Results indicated that each of the three chemicals inhibited 3 H-RII binding to biotinylated AKAP 79/Met108 as effectively as it inhibited TRX-AKAP 79/3 H-RII binding.
In another screening assay, each chemical was tested for its ability to specifically inhibit AKAP 79/RII binding in vitro by comparing inhibition to that in a parallel control assay wherein the immobilized anchoring protein was AKAP Ht31. The Ht31/3 H-RII binding assay was performed exactly as described for the AKAP 79/Met108-3 H-RII assay. Biotinylated Ht3l protein was produced in vivo after subcloning Ht31 encoding DNA into the modified pinpoint vector (described above), the vector transfected into E. Coli, and the bacteria grown in the presence of biotin. As with AKAP 79, biotinylated Ht31 was captured on plates precoated with streptavidin, and 3 H-RII showed specific and saturable binding to each of the immobilized proteins.
All three inhibitors of AKAP 79/RII interaction failed to inhibit the binding of 3 H-RII to biotinylated AKAP Ht31, suggesting that the inhibitors are selective in their inhibition of AKAP 79 and RII interaction.
In addition to testing the effect of the chemicals on AKAP Ht31/RII binding in an SPA format, the effect of the chemicals on the in vitro binding of 32 P-RII to other AKAPs is examined using various AKAPs in a slot blot assay [Hauskin, et al., J. Biol. Chem. 269:24245-24251 (1994)]. The AKAPs include AKAP 95 [Coghlan, et al., J. Biol. Chem. 269:7658-7665 (1994)], AKAP 100 [McCartney, et al., J. Biol. Chem. 270:9327-9333 (1995)], and AKAP 220 [Lester, et al., J. Biol. Chem. 271:9460-9465 (1996)].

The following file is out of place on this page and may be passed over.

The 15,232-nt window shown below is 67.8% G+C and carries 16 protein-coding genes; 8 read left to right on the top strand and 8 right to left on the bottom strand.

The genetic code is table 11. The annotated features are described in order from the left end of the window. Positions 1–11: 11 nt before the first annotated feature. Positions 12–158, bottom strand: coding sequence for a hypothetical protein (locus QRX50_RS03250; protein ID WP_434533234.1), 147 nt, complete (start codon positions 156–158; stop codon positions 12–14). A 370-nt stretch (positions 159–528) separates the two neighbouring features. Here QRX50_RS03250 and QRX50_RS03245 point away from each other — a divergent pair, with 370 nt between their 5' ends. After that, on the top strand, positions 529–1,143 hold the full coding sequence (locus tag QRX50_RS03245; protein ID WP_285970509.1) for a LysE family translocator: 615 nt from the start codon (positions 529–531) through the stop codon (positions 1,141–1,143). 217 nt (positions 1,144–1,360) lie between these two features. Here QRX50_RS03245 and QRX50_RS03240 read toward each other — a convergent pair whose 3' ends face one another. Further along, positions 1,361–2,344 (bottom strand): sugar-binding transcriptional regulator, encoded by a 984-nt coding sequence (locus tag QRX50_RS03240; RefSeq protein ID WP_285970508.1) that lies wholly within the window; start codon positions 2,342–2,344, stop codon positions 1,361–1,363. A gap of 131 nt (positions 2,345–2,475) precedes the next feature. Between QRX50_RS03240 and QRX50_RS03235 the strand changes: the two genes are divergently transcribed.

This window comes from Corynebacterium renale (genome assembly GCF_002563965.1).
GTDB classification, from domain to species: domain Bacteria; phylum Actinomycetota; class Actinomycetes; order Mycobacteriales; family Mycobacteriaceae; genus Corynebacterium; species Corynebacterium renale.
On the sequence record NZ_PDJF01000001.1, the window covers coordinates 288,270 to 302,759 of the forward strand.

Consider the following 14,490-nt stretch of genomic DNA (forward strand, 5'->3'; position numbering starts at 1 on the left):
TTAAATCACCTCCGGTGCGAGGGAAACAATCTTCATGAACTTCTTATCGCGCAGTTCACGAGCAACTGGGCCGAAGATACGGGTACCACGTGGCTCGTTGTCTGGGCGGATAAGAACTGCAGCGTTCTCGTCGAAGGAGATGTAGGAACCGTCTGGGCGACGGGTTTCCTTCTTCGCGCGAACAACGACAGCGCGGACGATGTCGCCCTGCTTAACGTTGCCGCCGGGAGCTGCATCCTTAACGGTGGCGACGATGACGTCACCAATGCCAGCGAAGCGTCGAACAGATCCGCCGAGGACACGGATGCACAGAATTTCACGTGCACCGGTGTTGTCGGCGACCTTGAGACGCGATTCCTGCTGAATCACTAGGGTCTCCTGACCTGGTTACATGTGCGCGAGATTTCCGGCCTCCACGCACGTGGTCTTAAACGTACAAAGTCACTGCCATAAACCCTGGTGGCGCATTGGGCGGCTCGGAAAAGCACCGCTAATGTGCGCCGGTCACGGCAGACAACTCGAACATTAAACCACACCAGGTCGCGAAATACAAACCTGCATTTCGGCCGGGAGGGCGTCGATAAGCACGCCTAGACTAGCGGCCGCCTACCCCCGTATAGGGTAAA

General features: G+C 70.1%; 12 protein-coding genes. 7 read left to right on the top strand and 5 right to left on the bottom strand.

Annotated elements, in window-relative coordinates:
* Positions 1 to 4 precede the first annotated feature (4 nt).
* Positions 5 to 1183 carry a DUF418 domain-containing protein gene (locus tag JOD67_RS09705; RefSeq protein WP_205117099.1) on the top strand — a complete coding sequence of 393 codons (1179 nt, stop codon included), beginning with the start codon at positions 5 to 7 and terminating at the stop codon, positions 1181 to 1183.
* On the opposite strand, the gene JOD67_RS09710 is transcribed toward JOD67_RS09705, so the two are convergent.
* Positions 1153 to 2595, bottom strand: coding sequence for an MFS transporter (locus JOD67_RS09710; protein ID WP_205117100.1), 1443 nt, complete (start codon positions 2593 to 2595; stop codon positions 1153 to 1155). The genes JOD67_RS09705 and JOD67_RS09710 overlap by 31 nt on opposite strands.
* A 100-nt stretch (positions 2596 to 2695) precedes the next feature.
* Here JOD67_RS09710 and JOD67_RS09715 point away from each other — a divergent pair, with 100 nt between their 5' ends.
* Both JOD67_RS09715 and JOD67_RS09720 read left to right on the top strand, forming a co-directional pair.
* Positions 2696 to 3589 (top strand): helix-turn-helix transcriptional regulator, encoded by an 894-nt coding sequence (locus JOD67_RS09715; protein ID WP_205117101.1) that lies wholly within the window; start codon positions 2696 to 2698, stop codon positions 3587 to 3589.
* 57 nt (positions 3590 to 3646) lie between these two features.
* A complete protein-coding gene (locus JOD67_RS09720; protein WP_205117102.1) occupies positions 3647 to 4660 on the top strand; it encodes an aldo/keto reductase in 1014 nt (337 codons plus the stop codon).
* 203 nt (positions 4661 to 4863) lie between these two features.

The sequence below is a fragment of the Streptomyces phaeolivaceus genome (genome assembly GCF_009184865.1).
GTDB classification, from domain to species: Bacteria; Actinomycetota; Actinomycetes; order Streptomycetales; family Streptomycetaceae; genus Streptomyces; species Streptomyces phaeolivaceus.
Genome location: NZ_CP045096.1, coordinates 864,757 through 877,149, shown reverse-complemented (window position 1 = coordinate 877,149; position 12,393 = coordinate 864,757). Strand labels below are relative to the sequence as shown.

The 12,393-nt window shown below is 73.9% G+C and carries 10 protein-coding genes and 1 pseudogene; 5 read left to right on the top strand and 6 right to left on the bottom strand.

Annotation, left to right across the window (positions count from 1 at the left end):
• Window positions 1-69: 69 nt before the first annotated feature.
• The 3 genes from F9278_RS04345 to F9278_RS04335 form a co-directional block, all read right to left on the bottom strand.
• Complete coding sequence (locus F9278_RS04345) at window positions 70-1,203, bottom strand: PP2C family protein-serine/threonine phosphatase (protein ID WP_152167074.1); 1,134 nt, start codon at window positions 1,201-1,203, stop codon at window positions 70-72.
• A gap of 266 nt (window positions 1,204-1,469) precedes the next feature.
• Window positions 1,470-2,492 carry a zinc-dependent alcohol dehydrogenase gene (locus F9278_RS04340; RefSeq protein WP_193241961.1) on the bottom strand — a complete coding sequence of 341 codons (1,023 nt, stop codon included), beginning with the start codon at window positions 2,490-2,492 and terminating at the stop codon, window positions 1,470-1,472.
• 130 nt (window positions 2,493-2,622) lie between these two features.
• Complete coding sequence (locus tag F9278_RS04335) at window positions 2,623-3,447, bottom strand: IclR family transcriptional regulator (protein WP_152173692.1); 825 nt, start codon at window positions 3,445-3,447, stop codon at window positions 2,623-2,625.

In a fourth screening method, each of the chemicals is assayed for its ability to inhibit binding between PKC and AKAP 79 in a PKC overlay assay described in Klauck et al., Science 271:1589-1592 (1996). Since AKAP 79 has been shown to complex with PKC and CaN [Coghlan, supra, and Examples 5 wand 11] in addition to RII of cAMP-dependent protein kinase, it is important to examine the effect the identified chemicals have on the interaction between AKAP 79 and PKC.
In a fifth screening method, each of the chemicals is examined in vitro binding assays to detect inhibition of AKAP 79 and CaN binding in a method as described in Example 15 below and Coghlan, V. et al [Science 267:108-111 (1995)].
In a sixth screening method, each of the chemicals is examined in assays to determine the ability to inhibit AKAP 79/RI binding. The binding assay of RI and AKAP 79 is similar to that of CaN/AKAP 79 described below. Preliminary analyses indicate that RI can be passively captured on Immunlon plates and still maintain the ability to bind biotinylated AKAP 79 as described below in Example 15.